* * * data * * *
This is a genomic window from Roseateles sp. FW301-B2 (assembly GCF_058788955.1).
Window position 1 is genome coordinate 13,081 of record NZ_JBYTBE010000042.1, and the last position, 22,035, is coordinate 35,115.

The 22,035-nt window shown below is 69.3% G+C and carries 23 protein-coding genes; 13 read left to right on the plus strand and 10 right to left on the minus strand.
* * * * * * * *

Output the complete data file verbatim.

This is a genomic window from Roseateles sp. FW301-B2 (assembly GCF_058788955.1).
Window position 1 is genome coordinate 13,081 of record NZ_JBYTBE010000042.1, and the last position, 22,035, is coordinate 35,115.

The 22,035-nt window shown below is 69.3% G+C and carries 23 protein-coding genes; 13 read left to right on the plus strand and 10 right to left on the minus strand.